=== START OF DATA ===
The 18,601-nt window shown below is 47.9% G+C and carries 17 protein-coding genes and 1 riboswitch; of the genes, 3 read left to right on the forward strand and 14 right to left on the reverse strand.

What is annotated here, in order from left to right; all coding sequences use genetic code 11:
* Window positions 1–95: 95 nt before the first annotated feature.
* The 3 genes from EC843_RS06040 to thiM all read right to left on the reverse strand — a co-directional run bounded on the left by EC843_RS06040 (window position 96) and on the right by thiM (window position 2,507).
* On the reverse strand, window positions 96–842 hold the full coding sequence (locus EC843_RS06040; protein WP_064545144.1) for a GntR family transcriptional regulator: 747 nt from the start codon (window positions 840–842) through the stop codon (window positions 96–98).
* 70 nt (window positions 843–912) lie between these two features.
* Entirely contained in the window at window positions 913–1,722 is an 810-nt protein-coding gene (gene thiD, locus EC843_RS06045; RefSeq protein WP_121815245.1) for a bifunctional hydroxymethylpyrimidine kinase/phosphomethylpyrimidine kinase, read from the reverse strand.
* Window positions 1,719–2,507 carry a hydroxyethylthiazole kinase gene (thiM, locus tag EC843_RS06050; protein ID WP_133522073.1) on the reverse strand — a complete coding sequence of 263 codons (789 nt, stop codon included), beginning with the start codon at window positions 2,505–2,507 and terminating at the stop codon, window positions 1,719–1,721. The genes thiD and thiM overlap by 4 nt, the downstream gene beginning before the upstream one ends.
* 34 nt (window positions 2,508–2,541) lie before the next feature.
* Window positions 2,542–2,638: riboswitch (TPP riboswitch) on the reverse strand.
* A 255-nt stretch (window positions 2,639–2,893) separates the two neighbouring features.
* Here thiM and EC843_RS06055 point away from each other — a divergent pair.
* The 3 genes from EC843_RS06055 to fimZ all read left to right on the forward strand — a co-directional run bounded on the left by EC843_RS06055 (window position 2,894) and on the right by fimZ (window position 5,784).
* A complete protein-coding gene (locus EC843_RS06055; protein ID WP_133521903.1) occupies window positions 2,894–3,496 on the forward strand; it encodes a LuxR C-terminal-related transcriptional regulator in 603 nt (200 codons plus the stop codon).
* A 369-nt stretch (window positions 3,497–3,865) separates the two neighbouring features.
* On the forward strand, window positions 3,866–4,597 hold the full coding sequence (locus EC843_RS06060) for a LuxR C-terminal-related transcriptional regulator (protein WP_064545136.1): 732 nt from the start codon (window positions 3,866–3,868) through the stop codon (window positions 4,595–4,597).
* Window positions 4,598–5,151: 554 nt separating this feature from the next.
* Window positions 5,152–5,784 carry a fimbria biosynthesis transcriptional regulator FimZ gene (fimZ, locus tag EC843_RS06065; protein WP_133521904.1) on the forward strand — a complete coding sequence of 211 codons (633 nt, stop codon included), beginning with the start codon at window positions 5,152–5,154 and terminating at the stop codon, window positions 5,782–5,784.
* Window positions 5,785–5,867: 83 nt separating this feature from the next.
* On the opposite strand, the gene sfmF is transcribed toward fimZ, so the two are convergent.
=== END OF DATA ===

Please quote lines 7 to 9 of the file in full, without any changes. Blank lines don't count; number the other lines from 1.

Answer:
* Entirely contained in the window at window positions 913–1,722 is an 810-nt protein-coding gene (gene thiD, locus EC843_RS06045; RefSeq protein WP_121815245.1) for a bifunctional hydroxymethylpyrimidine kinase/phosphomethylpyrimidine kinase, read from the reverse strand.
* Window positions 1,719–2,507 carry a hydroxyethylthiazole kinase gene (thiM, locus tag EC843_RS06050; protein ID WP_133522073.1) on the reverse strand — a complete coding sequence of 263 codons (789 nt, stop codon included), beginning with the start codon at window positions 2,505–2,507 and terminating at the stop codon, window positions 1,719–1,721. The genes thiD and thiM overlap by 4 nt, the downstream gene beginning before the upstream one ends.
* 34 nt (window positions 2,508–2,541) lie before the next feature.